by Irene Taylor
THE Council of Majorca has opened an old bridle path once used by the men who stored snow in the mountains, bringing it down to Palma by donkey.
The path, between Sa Mola and Son Macip in Escorca, known as Ses Voltes den Galileu, is 1'236 metres long and restoring it has cost five years of work and more than 562'764 euros. Nearly 13 per cent of the budget came from the European Union project Medstone.
The path gave access to the area with the biggest number of “snow houses” (holes cut in the ground, where the snow was compacted and stored) in the Serra de Tramuntana mountains, and is one of the classical routes for ramblers. One of the reasons work took so long is that the classical roadside vegetation has been restored, introducing up to 300 different species characteristic of the Majorcan mountains. Eventually the “snow houses” will be restored.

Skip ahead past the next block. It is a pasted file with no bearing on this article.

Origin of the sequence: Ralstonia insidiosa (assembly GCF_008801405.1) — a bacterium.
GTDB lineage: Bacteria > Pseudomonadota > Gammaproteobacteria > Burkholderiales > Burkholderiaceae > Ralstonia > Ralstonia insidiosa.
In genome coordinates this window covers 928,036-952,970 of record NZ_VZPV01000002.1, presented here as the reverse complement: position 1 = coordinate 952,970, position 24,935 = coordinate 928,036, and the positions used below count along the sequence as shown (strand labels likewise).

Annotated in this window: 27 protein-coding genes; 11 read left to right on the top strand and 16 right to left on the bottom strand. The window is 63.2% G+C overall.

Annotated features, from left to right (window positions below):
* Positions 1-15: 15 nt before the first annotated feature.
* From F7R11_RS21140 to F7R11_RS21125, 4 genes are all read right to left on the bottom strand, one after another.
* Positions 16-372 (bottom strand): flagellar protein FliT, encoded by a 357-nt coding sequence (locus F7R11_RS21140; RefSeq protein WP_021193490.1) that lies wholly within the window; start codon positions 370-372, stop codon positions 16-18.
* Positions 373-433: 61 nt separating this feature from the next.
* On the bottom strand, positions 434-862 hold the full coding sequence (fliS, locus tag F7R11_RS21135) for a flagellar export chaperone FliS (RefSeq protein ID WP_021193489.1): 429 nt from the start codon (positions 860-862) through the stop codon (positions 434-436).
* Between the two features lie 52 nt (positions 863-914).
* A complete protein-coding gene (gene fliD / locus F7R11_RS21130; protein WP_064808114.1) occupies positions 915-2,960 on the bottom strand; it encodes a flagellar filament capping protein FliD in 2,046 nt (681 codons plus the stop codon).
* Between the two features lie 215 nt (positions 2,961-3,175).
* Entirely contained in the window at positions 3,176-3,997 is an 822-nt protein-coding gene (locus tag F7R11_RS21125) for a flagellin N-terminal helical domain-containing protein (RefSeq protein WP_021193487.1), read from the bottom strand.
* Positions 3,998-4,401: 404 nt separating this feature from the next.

The first stage of the Council's Dry Stone Wall route has now been completed and it goes from Lluc to the refuge at Es Tossals Verds. The opening was attended by Miquel Angel Borras, head of the Council's environment department and Bartomeu Calafell, the director of the environment and nature.

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